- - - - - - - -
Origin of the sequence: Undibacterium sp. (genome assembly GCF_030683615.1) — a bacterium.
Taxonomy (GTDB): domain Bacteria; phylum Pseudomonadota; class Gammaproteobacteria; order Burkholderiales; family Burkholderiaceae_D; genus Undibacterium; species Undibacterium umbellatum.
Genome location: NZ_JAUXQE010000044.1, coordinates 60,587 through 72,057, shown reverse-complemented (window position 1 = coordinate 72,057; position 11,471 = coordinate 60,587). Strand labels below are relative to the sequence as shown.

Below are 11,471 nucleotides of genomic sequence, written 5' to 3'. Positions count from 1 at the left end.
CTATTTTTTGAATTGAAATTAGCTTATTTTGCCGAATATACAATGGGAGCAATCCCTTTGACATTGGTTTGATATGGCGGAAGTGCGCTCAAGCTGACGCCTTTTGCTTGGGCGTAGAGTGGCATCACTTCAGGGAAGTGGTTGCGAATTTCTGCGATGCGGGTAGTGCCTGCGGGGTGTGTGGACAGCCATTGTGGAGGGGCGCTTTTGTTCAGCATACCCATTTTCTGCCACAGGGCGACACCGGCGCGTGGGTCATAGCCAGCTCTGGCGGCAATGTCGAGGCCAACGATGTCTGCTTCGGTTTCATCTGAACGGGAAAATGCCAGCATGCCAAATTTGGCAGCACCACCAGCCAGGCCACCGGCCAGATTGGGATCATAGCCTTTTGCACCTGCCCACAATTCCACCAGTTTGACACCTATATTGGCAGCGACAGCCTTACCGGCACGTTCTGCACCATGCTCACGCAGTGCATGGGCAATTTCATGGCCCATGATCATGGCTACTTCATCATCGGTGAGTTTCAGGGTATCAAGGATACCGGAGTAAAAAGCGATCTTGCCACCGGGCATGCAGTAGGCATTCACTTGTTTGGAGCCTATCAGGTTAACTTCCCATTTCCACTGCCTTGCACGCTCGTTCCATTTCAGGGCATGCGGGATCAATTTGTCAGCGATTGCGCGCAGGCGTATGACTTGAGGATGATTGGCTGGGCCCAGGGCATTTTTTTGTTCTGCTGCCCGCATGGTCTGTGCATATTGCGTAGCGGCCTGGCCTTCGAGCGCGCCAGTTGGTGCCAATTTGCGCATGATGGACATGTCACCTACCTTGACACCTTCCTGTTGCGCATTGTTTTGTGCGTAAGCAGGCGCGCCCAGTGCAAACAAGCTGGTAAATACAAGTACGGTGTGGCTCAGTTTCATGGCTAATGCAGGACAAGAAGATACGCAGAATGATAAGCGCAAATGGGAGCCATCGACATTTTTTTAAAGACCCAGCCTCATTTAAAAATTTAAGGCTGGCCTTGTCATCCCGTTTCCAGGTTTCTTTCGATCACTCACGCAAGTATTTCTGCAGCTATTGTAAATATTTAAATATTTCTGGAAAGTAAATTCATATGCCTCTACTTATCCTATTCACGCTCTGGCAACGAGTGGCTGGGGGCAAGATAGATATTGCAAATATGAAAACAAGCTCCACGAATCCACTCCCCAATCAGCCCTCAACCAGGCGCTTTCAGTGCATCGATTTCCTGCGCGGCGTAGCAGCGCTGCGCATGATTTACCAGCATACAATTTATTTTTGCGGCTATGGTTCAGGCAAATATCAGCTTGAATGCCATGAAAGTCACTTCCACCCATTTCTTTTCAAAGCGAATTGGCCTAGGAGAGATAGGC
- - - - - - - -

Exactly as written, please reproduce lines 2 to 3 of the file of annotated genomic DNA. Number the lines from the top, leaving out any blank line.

Taxonomy (GTDB): domain Bacteria; phylum Pseudomonadota; class Gammaproteobacteria; order Burkholderiales; family Burkholderiaceae_D; genus Undibacterium; species Undibacterium umbellatum.
Genome location: NZ_JAUXQE010000044.1, coordinates 60,587 through 72,057, shown reverse-complemented (window position 1 = coordinate 72,057; position 11,471 = coordinate 60,587). Strand labels below are relative to the sequence as shown.